Paying for pizza deliveries with your credit or debit card? Watch out for scammers

A fraud expert is warning Torontonians to watch out for their debit and credit cards after hearing one man’s story about being scammed while paying for delivery pizza.

Raihan Shirazi told CBC’s Metro Morning  Wednesday that about $2,500 was stolen from his accounts after his debit card was swapped out while paying for his Pizza Pizza order on Saturday.

Shirazi said he was holding his card when the delivery man appeared at his door without a payment machine.

“When he got his machine I guess at that time he got the fake, same identical card. I handed him the card and he [swapped] it so fast, like it was almost like magic,” he said.

Shirazi said he entered his PIN on the machine, and it was only after the delivery man had left, when he received texts from his bank about unusual activity, that he realized something was up.

“I looked in my wallet … This is not my card!” he said.

In the meantime, Shirazi said about $2,500 evaporated from his accounts in the form of withdrawals and transfers.

Police investigating scam

The card-swap is a theft tactic that University of Toronto professor Joseph Paradi sees frequently.

“Whenever there is the opportunity for the card to be exchanged is an opportunity for it to be stolen,” he said.

The only way to protect yourself, said Paradi, is to never let your card out of your sight.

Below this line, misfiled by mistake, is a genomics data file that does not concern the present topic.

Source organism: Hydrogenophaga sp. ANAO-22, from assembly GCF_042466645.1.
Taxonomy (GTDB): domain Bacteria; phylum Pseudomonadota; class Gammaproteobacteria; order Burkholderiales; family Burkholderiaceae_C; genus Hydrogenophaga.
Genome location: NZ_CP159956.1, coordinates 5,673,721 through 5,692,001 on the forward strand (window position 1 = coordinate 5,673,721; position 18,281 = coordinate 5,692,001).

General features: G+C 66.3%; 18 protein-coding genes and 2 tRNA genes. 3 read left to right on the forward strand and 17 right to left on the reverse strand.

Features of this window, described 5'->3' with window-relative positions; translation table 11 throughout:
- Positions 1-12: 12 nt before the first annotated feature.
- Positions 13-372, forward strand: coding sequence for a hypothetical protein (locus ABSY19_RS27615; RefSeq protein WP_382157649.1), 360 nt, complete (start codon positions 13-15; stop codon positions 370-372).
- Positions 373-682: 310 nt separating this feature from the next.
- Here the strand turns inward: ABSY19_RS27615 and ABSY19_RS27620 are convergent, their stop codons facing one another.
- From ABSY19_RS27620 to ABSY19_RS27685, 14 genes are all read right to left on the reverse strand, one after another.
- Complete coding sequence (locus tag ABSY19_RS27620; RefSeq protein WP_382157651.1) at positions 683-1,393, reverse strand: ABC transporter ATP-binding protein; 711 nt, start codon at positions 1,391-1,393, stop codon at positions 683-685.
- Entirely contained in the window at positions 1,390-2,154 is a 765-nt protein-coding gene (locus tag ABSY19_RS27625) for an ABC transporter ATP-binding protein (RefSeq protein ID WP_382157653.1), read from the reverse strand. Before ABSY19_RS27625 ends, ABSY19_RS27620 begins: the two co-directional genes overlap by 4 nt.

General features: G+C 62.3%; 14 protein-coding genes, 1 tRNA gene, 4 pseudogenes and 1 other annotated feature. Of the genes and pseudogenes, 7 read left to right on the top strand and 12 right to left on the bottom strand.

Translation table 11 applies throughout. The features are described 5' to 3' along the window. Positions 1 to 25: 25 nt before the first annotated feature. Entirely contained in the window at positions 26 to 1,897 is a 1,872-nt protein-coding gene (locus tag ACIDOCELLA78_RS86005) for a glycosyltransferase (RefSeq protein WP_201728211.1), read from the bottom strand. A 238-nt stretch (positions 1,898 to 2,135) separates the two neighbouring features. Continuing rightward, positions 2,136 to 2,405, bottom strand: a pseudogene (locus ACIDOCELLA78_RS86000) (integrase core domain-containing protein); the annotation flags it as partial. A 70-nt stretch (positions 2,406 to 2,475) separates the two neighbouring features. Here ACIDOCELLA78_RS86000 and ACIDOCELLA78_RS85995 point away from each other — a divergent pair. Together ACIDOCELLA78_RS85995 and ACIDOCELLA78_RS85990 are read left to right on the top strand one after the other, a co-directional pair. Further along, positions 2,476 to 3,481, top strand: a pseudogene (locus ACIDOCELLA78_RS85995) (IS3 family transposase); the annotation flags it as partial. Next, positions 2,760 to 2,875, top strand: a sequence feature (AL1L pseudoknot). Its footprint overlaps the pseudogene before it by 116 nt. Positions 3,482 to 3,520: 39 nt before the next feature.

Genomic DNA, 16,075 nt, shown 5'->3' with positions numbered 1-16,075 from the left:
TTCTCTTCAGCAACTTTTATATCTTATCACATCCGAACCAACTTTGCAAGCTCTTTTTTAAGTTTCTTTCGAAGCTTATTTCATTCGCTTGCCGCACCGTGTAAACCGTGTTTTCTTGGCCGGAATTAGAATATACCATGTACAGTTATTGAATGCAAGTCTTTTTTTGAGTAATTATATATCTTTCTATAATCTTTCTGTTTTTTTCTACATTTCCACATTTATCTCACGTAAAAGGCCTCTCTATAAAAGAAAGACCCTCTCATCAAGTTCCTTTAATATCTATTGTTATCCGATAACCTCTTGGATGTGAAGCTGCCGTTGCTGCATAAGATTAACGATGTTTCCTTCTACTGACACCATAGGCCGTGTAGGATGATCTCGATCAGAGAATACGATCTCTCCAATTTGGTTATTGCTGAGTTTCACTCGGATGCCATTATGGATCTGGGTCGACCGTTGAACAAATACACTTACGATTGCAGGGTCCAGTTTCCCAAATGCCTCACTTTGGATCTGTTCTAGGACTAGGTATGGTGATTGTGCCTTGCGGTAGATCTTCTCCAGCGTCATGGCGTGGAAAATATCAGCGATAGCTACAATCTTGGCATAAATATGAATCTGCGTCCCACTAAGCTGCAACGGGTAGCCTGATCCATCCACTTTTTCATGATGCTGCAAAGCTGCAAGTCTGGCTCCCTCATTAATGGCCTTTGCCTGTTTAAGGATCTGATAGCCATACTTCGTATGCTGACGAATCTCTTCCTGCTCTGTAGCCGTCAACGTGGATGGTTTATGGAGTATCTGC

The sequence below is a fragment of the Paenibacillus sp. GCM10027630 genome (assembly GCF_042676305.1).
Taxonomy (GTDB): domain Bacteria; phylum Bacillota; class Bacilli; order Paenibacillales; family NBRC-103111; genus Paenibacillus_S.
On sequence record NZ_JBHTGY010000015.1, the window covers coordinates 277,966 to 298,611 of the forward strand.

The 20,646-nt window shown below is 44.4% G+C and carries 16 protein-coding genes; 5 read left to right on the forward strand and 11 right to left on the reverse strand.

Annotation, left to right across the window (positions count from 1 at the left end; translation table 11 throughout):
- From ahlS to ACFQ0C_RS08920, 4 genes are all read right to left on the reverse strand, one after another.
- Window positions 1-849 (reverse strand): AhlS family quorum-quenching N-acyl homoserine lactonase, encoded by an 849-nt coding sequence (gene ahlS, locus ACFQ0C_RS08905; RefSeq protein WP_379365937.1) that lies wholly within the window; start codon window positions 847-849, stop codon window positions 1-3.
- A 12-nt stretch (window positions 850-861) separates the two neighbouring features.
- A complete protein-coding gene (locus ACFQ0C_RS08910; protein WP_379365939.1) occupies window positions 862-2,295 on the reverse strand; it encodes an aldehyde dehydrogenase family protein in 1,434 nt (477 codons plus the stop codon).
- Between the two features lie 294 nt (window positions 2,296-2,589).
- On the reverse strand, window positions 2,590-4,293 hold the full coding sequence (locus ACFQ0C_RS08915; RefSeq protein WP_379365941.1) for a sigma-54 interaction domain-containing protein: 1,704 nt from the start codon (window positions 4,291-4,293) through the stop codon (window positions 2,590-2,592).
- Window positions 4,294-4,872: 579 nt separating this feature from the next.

He says the scammers will use payment machines to record your PIN and then hand you back a dummy card identical to your own.

Toronto police confirmed to CBC News that they’ve received calls from people alleging they were scammed in a similar manner and that they are investigating. They also say Shirazi has not yet filed a formal report.

Shirazi also said that he has yet to get his money back while his bank conducts an investigation.

Pizza Pizza responds

A lingering question for Shirazi is how the delivery man he says scammed him was involved with Pizza Pizza.

He said in the immediate aftermath of the discovery of the fake card, his partner called Pizza Pizza and was told by a representative that the pizza which Shirazi had ordered for delivery had in fact been picked up.

Shirazi questions how that could have happened, and whether Pizza Pizza employees checked the identity of the man who picked up the pizza.

Asked if Pizza Pizza has ascertained whether the man who showed up at Shirazi’s door was in fact posing as a delivery man, the company had no response. Nor did it address what specific checks are in place to make sure pizzas are being picked up by the right person, or what it might be doing to help victims.

Instead the company offered a statement saying, “Nothing means more to us at Pizza Pizza than the safety and security of our customers and their personal information.”

The statement goes on to say the company is assisting law enforcement with their investigation and that it has made contact with all its restaurants, making “adjustments to operational procedures” to help prevent such incidents from happening again.

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